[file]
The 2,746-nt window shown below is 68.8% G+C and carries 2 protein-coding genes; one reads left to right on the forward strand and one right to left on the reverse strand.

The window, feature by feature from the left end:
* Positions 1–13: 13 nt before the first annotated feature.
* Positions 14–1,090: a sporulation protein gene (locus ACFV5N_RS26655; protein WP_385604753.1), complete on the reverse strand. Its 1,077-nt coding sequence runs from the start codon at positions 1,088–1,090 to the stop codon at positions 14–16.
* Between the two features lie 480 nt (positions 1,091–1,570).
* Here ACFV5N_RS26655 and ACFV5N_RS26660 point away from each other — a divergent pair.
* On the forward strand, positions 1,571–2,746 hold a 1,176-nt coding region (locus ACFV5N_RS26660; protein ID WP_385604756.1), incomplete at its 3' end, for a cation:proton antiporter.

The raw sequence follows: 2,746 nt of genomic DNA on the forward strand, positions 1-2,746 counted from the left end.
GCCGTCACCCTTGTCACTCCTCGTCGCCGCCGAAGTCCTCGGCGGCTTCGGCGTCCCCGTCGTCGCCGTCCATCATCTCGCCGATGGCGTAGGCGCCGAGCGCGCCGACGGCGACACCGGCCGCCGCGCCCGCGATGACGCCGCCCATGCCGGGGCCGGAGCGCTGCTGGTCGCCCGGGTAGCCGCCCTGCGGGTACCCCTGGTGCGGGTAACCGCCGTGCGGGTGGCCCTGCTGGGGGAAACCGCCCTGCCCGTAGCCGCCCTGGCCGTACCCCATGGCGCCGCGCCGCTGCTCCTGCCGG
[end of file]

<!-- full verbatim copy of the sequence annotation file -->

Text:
The 2,746-nt window shown below is 68.8% G+C and carries 2 protein-coding genes; one reads left to right on the forward strand and one right to left on the reverse strand.

The window, feature by feature from the left end:
* Positions 1–13: 13 nt before the first annotated feature.
* Positions 14–1,090: a sporulation protein gene (locus ACFV5N_RS26655; protein WP_385604753.1), complete on the reverse strand. Its 1,077-nt coding sequence runs from the start codon at positions 1,088–1,090 to the stop codon at positions 14–16.
* Between the two features lie 480 nt (positions 1,091–1,570).
* Here ACFV5N_RS26655 and ACFV5N_RS26660 point away from each other — a divergent pair.
* On the forward strand, positions 1,571–2,746 hold a 1,176-nt coding region (locus ACFV5N_RS26660; protein ID WP_385604756.1), incomplete at its 3' end, for a cation:proton antiporter.

The raw sequence follows: 2,746 nt of genomic DNA on the forward strand, positions 1-2,746 counted from the left end.
GCCGTCACCCTTGTCACTCCTCGTCGCCGCCGAAGTCCTCGGCGGCTTCGGCGTCCCCGTCGTCGCCGTCCATCATCTCGCCGATGGCGTAGGCGCCGAGCGCGCCGACGGCGACACCGGCCGCCGCGCCCGCGATGACGCCGCCCATGCCGGGGCCGGAGCGCTGCTGGTCGCCCGGGTAGCCGCCCTGCGGGTACCCCTGGTGCGGGTAACCGCCGTGCGGGTGGCCCTGCTGGGGGAAACCGCCCTGCCCGTAGCCGCCCTGGCCGTACCCCATGGCGCCGCGCCGCTGCTCCTGCCGG